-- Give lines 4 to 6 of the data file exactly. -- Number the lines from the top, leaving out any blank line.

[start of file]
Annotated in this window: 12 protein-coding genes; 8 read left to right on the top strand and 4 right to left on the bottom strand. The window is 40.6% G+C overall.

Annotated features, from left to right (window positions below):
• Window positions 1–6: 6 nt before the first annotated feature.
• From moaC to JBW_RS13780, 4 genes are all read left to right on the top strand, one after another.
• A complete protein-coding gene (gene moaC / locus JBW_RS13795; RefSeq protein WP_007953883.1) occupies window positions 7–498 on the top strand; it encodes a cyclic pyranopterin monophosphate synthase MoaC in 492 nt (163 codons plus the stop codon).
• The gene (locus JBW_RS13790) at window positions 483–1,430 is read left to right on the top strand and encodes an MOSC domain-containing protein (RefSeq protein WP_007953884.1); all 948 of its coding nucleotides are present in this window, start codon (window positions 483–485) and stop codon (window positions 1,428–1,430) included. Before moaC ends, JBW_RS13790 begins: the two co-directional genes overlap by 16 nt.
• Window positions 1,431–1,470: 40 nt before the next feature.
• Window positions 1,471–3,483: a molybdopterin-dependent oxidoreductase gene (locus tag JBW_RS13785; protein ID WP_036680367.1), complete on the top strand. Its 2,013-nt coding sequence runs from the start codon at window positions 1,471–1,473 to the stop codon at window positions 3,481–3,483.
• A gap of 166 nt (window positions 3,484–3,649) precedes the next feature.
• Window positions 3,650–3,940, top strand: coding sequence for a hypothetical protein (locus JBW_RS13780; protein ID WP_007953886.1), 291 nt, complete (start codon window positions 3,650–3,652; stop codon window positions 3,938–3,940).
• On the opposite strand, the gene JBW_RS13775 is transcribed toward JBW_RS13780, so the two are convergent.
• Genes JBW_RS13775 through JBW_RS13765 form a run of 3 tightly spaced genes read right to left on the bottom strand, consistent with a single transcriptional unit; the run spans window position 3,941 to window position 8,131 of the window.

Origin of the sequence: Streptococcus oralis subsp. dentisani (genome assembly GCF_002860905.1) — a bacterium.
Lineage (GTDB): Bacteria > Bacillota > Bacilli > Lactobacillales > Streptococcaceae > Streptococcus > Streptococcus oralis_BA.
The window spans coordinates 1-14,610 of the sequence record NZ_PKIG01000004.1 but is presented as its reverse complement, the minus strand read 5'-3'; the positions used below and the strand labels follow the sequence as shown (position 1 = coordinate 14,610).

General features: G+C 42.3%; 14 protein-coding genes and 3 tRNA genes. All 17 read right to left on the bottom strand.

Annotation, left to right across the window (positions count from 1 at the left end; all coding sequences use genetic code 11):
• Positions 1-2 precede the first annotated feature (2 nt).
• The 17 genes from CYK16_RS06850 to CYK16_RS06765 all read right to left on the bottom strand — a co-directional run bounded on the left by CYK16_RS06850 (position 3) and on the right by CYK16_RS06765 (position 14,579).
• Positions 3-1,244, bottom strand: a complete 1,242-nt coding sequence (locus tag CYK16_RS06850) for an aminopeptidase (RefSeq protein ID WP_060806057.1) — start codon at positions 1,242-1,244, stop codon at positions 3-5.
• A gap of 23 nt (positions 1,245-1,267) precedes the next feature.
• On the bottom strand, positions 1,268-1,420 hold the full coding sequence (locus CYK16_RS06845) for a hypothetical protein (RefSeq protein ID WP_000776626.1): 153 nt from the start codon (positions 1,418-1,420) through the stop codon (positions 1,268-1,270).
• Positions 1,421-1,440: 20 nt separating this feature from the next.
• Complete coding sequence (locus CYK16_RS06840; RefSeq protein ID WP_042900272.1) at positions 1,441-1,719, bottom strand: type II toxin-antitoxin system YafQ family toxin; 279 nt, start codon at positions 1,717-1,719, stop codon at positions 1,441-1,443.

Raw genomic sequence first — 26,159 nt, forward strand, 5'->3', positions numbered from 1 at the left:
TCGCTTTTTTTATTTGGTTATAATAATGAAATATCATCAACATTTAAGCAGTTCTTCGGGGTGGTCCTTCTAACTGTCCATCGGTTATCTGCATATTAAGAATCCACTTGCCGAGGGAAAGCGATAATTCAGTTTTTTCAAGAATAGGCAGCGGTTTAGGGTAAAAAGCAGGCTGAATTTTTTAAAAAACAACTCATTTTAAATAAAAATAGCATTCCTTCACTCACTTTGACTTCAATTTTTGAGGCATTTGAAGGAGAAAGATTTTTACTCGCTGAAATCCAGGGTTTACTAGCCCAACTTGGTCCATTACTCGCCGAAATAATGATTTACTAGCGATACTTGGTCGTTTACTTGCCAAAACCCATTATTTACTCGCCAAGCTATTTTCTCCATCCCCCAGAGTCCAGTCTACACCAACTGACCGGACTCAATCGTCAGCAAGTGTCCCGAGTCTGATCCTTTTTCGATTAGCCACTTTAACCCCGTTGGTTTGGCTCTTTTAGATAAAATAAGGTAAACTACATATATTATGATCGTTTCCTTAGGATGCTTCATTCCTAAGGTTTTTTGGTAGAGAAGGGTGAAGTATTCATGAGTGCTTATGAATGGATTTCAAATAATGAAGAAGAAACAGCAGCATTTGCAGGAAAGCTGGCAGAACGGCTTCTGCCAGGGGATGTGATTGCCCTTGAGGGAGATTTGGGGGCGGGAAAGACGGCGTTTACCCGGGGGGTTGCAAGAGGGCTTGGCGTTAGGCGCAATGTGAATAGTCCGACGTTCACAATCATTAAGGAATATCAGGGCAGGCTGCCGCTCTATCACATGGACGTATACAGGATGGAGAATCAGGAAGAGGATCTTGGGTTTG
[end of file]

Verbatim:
• From moaC to JBW_RS13780, 4 genes are all read left to right on the top strand, one after another.
• A complete protein-coding gene (gene moaC / locus JBW_RS13795; RefSeq protein WP_007953883.1) occupies window positions 7–498 on the top strand; it encodes a cyclic pyranopterin monophosphate synthase MoaC in 492 nt (163 codons plus the stop codon).
• The gene (locus JBW_RS13790) at window positions 483–1,430 is read left to right on the top strand and encodes an MOSC domain-containing protein (RefSeq protein WP_007953884.1); all 948 of its coding nucleotides are present in this window, start codon (window positions 483–485) and stop codon (window positions 1,428–1,430) included. Before moaC ends, JBW_RS13790 begins: the two co-directional genes overlap by 16 nt.